Years in the streets left “Tommy” bloodied, battered and infected with both Hepatitis C and HIV.
“And herpes,” the former prostitute who spoke with me on condition of anonymity said. “Don’t leave that out.”
The problem with Tommy
Tommy was far from what I expected when I told ARC Ohio I wanted to profile someone living with AIDS or HIV in the Dayton area ahead of Masquerage on Saturday.
Masquerage is a big fund raiser benefiting ARC Ohio, having raised more than $1.25 million since its inception in 2001. It seemed a fitting time to share a story with the community of someone living with AIDS or HIV.
Tommy is far from what most think when they imagine ARC Ohio’s poster child.
In his dark days, Tommy was a boogie man in the closet.
He says he knows he gave others HIV while working as a prostitute.
And it is easy to picture that some of the poster boys and girls we picture are among those impacted by his actions.
The poster boy many think of is a young white gay man who slept with the wrong person or used the wrong needle.
Tommy’s story is not easy to hear, but as D’On Ingram, ARC Ohio’s prevention coordinator for the African-American Mpowerment program, told me in an email, his story is “really profound.”
“He has lived with the virus now for 20 years,” Ingram wrote. “He’s truly seen and been through many obstacles, and today is still alive and happy, despite the circumstances he’s faced.”
Ingram says Tommy was eager to share. Tommy told me he wants to help by sharing his story.
“I hope that people will practice safe sex now,” he said when we met earlier this week for lunch on a Dayton restaurant’s patio. “Don’t just go out and get drunk and have sex, cuz you don’t know who you are sleeping with. You don’t know.”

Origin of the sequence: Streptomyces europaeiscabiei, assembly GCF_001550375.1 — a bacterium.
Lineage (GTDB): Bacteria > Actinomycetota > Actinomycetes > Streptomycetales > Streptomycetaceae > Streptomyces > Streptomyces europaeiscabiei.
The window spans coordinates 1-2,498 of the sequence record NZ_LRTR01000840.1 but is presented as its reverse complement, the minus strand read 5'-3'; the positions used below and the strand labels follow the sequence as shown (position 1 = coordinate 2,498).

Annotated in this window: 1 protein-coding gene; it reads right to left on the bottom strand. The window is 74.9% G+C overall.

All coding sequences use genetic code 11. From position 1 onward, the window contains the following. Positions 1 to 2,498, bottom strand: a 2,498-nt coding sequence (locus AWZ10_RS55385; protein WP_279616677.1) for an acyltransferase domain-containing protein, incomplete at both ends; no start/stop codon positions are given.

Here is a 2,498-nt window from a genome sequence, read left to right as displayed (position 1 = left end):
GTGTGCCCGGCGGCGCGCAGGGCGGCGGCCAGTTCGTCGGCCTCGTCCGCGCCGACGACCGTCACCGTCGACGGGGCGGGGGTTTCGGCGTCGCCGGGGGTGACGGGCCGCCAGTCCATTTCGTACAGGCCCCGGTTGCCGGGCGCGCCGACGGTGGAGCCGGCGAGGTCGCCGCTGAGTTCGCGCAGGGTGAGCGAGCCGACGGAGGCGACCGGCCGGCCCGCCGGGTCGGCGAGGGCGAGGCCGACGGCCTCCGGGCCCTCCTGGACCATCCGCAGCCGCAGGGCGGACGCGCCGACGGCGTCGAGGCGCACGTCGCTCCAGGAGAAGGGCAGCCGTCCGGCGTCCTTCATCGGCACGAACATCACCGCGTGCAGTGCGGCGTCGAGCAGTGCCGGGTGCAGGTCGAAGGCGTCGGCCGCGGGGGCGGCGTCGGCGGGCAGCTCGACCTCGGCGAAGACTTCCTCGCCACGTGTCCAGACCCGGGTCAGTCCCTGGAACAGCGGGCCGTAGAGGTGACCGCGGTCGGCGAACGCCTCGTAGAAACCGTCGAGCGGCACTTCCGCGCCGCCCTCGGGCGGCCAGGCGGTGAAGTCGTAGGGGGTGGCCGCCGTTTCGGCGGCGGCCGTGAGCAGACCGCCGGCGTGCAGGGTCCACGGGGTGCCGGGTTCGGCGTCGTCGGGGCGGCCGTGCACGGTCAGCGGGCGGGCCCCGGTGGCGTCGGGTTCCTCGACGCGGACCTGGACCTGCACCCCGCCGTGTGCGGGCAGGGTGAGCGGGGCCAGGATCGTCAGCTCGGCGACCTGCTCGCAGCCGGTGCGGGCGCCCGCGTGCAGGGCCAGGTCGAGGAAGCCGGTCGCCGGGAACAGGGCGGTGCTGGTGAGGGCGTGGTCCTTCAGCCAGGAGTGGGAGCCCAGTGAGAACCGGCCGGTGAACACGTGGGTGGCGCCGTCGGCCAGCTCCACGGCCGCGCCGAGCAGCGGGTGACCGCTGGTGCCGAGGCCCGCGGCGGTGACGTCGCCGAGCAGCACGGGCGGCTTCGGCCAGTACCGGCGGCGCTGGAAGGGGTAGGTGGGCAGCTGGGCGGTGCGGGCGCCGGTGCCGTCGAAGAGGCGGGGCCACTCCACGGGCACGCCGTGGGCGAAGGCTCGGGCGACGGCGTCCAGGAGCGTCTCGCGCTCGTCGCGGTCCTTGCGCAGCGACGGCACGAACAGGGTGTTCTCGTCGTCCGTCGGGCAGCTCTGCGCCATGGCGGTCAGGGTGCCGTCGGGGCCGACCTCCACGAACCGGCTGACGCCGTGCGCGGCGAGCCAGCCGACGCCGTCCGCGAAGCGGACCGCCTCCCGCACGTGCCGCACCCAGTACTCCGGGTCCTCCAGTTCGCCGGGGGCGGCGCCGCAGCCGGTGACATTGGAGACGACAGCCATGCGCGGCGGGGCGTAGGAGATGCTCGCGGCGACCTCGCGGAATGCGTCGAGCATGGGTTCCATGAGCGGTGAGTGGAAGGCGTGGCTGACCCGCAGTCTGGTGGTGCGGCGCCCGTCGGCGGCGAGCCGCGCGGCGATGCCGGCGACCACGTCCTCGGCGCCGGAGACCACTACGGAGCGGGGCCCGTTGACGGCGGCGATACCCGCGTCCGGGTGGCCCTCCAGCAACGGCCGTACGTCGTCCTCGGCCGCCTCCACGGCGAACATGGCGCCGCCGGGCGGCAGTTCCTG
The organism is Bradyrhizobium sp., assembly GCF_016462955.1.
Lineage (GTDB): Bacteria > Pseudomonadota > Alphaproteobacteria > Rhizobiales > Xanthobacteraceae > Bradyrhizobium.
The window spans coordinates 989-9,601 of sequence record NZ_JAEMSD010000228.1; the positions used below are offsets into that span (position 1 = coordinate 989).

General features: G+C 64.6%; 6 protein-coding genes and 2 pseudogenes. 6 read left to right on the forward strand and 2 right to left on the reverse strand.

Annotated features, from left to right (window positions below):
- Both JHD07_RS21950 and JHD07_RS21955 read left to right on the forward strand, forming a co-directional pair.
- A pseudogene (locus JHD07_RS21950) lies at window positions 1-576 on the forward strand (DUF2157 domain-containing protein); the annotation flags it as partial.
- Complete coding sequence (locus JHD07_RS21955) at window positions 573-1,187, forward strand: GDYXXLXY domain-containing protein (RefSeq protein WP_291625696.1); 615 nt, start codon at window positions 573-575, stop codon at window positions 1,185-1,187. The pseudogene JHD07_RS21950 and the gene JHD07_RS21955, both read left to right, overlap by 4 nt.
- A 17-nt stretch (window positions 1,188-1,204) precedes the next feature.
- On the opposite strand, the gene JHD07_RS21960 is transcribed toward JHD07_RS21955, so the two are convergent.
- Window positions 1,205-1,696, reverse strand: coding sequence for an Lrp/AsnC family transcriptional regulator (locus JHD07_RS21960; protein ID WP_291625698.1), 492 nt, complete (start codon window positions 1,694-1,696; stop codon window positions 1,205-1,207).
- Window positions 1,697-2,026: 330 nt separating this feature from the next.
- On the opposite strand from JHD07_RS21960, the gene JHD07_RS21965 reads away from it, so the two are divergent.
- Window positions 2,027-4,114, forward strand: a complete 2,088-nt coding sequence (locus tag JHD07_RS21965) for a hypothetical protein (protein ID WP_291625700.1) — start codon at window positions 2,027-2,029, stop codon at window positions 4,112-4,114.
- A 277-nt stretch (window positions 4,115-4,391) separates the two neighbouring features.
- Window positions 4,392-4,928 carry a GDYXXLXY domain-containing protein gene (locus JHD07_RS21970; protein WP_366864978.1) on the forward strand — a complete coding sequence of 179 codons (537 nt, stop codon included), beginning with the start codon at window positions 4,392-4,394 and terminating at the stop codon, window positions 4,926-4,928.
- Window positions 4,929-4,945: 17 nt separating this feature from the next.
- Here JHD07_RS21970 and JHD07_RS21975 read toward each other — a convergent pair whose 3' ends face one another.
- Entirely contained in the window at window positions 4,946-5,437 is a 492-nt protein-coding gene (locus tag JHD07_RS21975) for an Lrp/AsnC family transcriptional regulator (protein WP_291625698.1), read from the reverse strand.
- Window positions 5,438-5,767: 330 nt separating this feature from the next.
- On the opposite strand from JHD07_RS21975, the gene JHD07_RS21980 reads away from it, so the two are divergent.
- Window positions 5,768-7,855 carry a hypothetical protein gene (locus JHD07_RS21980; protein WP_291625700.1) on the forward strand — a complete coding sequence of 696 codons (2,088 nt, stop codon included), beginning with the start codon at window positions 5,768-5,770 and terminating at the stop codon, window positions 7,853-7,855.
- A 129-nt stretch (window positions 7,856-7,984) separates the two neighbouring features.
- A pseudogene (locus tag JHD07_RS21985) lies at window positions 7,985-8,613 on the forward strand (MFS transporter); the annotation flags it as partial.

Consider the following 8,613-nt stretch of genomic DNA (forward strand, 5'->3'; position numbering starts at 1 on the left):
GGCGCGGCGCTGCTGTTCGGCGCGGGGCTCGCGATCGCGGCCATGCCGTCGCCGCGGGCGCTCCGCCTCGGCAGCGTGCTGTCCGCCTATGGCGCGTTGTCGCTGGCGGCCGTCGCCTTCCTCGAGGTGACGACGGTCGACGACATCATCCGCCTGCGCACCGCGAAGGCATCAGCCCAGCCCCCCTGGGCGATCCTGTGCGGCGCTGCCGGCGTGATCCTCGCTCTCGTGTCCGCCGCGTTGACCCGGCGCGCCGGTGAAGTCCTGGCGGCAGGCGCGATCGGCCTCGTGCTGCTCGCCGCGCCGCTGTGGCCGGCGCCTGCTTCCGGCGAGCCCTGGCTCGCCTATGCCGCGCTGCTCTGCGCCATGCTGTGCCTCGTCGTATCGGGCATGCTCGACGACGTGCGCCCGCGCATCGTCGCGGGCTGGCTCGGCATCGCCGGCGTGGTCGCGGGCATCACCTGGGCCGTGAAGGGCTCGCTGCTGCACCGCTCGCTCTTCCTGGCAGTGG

At times during the interview, Tommy’s candor outraged me.
By the time I dropped Tommy off at the RTA bus hub on Main Street, I was hopeful.
Sometimes using unsettling words, the 1976 Dunbar High School graduate told me of a life turning tricks in Dayton and Atlanta that began in the early ’80s when he was in his early 20s.
It was a cautionary tale filled with pain, nightmarish turns and what can only be described as self-hate.
Tommy was introduced to drugs after meeting someone whom he described as an “old drag queen” hooked on drugs in Dayton.
“I started really shooting drugs and doing tricks in Atlanta,” he said. “I really amp-ed it up when I went to Atlanta.”
He was in Atlanta four years before returning to Dayton.
His mother and sister got him back to town after he started “hearing the bells.”
“When you hear the bells, they say you are going to die,” Tommy said.
His addiction to cocaine in powder and crack rock form didn’t go away in Dayton. He abused alcohol, marijuana and P’s and B’s, the heroin substitute Talwin (pentazocine) and PBZ – (pyribenzamine).
“The only drug I didn’t do was heroin,” Tommy, now 57, told me. “I have abused this body right here. God has given me the strength to wake up every day. Why he has done this, I do not know.”
Tommy asked that his real name not being used out of fear of retaliation.
Raised in a religious home, Tommy expressed two fears during the interview:
- Being gay dooms his soul to hell.
- One of his former Johns would track him down and end his life if his identity were revealed publicly.
He said many of them were men on the down low with wives and girlfriends.
Some were dangerous.
“I know I have probably had sex with a murderer and a child molester,” he said matter-of-factly.
He knows for a fact that he’s given other people the virus that causes AIDS and some of those people went on to spread it to their wives, boyfriends, girlfriends, children …
“This is going to be the only (expletive) up thing about this interview. I don’t feel no remorse. I didn’t put a gun to your head and say, ‘OK, lets have sex.’ I didn’t do that.”